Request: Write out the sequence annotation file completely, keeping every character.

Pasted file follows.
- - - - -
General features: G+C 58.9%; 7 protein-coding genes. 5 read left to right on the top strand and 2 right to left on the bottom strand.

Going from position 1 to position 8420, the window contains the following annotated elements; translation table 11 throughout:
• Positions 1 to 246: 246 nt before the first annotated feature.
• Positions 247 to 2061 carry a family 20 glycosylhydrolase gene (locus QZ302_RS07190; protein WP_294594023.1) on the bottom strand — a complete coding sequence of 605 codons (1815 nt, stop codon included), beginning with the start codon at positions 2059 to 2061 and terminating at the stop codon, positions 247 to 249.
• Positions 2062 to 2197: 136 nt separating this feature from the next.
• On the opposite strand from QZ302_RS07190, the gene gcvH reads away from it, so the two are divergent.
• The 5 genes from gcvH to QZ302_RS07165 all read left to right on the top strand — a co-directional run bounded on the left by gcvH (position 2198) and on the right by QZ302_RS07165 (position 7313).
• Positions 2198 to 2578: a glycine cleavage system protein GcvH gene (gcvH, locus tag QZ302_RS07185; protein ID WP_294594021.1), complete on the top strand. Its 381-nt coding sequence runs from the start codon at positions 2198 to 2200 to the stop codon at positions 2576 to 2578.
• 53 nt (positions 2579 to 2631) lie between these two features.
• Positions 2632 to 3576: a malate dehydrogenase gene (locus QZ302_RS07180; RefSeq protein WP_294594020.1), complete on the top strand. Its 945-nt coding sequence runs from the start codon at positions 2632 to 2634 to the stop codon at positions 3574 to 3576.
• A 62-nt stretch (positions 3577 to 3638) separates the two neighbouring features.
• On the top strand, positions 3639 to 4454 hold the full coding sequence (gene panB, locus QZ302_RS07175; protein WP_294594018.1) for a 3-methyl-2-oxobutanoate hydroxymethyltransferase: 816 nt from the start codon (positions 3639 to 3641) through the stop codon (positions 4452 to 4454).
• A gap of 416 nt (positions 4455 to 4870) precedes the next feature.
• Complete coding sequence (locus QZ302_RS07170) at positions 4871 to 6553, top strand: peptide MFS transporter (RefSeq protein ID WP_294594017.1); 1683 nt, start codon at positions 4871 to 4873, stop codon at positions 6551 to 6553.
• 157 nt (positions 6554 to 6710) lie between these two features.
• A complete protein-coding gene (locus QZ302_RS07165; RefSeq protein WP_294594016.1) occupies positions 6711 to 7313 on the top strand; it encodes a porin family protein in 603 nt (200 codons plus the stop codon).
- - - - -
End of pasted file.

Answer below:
General features: G+C 58.9%; 7 protein-coding genes. 5 read left to right on the top strand and 2 right to left on the bottom strand.

Going from position 1 to position 8420, the window contains the following annotated elements; translation table 11 throughout:
• Positions 1 to 246: 246 nt before the first annotated feature.
• Positions 247 to 2061 carry a family 20 glycosylhydrolase gene (locus QZ302_RS07190; protein WP_294594023.1) on the bottom strand — a complete coding sequence of 605 codons (1815 nt, stop codon included), beginning with the start codon at positions 2059 to 2061 and terminating at the stop codon, positions 247 to 249.
• Positions 2062 to 2197: 136 nt separating this feature from the next.
• On the opposite strand from QZ302_RS07190, the gene gcvH reads away from it, so the two are divergent.
• The 5 genes from gcvH to QZ302_RS07165 all read left to right on the top strand — a co-directional run bounded on the left by gcvH (position 2198) and on the right by QZ302_RS07165 (position 7313).
• Positions 2198 to 2578: a glycine cleavage system protein GcvH gene (gcvH, locus tag QZ302_RS07185; protein ID WP_294594021.1), complete on the top strand. Its 381-nt coding sequence runs from the start codon at positions 2198 to 2200 to the stop codon at positions 2576 to 2578.
• 53 nt (positions 2579 to 2631) lie between these two features.
• Positions 2632 to 3576: a malate dehydrogenase gene (locus QZ302_RS07180; RefSeq protein WP_294594020.1), complete on the top strand. Its 945-nt coding sequence runs from the start codon at positions 2632 to 2634 to the stop codon at positions 3574 to 3576.
• A 62-nt stretch (positions 3577 to 3638) separates the two neighbouring features.
• On the top strand, positions 3639 to 4454 hold the full coding sequence (gene panB, locus QZ302_RS07175; protein WP_294594018.1) for a 3-methyl-2-oxobutanoate hydroxymethyltransferase: 816 nt from the start codon (positions 3639 to 3641) through the stop codon (positions 4452 to 4454).
• A gap of 416 nt (positions 4455 to 4870) precedes the next feature.
• Complete coding sequence (locus QZ302_RS07170) at positions 4871 to 6553, top strand: peptide MFS transporter (RefSeq protein ID WP_294594017.1); 1683 nt, start codon at positions 4871 to 4873, stop codon at positions 6551 to 6553.
• 157 nt (positions 6554 to 6710) lie between these two features.
• A complete protein-coding gene (locus QZ302_RS07165; RefSeq protein WP_294594016.1) occupies positions 6711 to 7313 on the top strand; it encodes a porin family protein in 603 nt (200 codons plus the stop codon).